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Chips Mackinolty, La ricchizza di la terra/La ricchezza della terra/The wealth of the land

BY The Cross Art Projects | 17-Apr-2016
The exhibition, La ricchizza di la terra/La ricchezza della terra/The wealth of the land is based on a year in Palermo, and looks at the produce, and the people and language, of the old markets here. It is very much about things so important in Italian cooking: local produce, seasonally available. In developing this body of work, I have become acutely aware of the ways in which language has both shaped and reflected changes in food availability over thousands of years. “New” foods have become available over those millennia: carried on the back of trade and conquest from other parts of Italy and Europe; from the middle and far east; and from Africa and south America. These foods have slowly become part of local cultures and language. It is part of the human story but one which today, in this age of globalisation, may threaten our existence.
Venue: The Cross Art Projects
Address: 8 Llankelly Place, Kings Cross 2011
Date: 14 May to 4 June 2016
Time: Hours: 11 to 6 Thursday to Saturday* or by appointment * Saturday close at 5pm
Ticket: Free
Web: http://crossart.com.au/
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EMail: info@crossart.com.au
Call: (02) 9357 2058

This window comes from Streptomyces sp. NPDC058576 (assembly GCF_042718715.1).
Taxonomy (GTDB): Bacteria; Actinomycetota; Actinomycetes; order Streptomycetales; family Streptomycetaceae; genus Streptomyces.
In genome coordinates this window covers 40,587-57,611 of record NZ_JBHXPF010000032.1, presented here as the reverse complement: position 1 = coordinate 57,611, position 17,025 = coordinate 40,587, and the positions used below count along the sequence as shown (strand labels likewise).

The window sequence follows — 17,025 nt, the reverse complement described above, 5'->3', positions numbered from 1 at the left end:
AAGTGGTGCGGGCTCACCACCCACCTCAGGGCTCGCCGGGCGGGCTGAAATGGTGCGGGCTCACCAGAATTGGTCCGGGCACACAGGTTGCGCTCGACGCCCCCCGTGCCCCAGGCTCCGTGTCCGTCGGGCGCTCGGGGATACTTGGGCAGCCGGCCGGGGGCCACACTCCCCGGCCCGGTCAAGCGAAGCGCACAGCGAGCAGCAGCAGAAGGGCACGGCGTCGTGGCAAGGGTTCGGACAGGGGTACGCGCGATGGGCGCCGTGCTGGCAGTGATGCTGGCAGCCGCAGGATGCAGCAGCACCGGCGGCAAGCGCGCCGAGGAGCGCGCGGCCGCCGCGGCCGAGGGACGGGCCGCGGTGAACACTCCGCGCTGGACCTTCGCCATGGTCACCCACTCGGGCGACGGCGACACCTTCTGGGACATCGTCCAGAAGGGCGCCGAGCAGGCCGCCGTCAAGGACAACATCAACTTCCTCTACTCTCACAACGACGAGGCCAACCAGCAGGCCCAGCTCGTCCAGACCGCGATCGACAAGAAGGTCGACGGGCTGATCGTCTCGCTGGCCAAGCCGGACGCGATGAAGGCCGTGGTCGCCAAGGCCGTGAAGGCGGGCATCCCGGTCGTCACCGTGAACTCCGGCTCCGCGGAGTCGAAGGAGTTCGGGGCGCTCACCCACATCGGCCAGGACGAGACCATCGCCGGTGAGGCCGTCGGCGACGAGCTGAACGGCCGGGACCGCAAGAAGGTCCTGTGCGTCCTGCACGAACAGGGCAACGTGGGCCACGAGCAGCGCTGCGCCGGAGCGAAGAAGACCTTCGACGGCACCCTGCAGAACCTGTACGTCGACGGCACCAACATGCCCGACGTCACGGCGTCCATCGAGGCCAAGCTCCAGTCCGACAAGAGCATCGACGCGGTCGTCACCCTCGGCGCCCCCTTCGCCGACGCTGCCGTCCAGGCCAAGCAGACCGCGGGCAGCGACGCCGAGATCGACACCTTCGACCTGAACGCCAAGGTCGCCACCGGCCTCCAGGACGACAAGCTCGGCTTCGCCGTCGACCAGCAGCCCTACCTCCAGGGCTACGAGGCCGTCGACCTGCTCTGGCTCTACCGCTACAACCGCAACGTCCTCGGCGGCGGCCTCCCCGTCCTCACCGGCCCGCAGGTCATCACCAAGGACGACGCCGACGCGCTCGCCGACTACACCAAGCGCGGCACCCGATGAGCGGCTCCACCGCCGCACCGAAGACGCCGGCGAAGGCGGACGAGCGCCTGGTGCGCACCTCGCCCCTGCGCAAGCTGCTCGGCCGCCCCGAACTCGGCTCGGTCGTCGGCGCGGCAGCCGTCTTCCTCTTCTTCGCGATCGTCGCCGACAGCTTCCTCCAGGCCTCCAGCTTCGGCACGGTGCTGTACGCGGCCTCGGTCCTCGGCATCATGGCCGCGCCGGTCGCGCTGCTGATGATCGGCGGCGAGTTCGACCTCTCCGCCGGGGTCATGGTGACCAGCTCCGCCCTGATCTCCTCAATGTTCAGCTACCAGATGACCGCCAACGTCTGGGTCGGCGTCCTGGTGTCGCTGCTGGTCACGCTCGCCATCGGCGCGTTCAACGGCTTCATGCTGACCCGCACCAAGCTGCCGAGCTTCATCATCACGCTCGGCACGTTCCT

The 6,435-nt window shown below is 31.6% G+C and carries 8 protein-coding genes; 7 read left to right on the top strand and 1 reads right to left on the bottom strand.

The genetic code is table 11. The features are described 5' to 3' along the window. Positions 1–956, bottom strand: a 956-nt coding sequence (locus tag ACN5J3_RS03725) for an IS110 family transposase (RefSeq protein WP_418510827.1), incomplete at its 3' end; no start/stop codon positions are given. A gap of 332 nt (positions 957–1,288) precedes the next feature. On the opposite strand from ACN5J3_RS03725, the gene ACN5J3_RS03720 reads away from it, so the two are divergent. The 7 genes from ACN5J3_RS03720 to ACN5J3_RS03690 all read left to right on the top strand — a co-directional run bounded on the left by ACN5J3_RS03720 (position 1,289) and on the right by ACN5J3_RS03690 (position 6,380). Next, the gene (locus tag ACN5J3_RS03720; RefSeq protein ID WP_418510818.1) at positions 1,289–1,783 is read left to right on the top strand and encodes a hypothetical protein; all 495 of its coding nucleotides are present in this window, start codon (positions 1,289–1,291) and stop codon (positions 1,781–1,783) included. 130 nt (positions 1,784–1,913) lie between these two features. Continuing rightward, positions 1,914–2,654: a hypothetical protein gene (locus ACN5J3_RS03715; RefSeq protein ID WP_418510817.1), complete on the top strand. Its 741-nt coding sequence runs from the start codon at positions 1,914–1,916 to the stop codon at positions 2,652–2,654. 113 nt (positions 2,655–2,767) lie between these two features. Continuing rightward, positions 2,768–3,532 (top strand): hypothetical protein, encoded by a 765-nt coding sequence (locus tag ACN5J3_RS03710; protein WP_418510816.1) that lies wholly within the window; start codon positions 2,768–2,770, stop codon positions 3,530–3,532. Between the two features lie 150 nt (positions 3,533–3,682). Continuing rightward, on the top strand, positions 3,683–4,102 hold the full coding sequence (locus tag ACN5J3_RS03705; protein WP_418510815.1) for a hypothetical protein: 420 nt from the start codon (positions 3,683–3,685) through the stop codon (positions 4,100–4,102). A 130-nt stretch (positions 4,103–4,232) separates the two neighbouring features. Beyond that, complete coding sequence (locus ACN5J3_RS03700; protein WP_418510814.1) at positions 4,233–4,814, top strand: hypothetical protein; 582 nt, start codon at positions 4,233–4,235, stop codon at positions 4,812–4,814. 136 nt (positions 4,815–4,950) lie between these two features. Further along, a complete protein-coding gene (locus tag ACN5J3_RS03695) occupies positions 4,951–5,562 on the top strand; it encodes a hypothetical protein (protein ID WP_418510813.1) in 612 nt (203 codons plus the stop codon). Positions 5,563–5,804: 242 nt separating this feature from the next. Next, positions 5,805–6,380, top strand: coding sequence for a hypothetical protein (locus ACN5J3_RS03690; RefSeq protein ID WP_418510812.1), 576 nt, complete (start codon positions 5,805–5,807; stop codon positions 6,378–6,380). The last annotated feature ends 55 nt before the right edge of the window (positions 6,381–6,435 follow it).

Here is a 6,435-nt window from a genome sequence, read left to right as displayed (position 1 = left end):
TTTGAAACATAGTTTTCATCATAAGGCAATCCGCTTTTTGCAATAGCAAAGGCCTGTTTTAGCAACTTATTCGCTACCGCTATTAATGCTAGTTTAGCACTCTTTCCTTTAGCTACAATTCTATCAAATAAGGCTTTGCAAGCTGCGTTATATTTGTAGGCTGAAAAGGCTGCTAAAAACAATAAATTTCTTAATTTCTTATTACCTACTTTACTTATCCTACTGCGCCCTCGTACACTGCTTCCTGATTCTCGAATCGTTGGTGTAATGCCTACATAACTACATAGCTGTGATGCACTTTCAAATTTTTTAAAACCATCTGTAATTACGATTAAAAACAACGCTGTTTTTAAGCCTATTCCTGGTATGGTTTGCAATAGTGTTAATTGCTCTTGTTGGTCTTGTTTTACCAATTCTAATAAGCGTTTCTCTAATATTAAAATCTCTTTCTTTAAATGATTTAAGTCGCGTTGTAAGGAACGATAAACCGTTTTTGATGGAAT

Chips Mackinolty, La ricchizza di la terra/La ricchezza della terra/The wealth of the land
The exhibition, La ricchizza di la terra/La ricchezza della terra/The wealth of the land is based on a year in Palermo, and looks at the produce, and the people and language, of the old markets here. It is very much about things so important in Italian cooking: local produce, seasonally available.

In developing this body of work, I have become acutely aware of the ways in which language has both shaped and reflected changes in food availability over thousands of years. “New” foods have become available over those millennia: carried on the back of trade and conquest from other parts of Italy and Europe; from the middle and far east; and from Africa and south America. These foods have slowly become part of local cultures and language. It is part of the human story but one which today, in this age of globalisation, may threaten our existence.

Working with Palermitano dialect—as well as Italian—has made sense from the beginning. But translator Francesco Pusateri, through his many commentaries to me, has heightened the tragedy of loss that sees the existence of local food varieties withering alongside the cultural loss of local language: they are inexorably linked.

And we are the poorer for it. All of us.

Chips Mackinolty: Artist, graphic designer and writer based, with the occasional piece of radio and music thrown in, from Darwin, the capital of the Northern Territory of Australia. Media: digital drawing and print.

Darwin/Palermo, February 2016
www.chipsmackinolty.com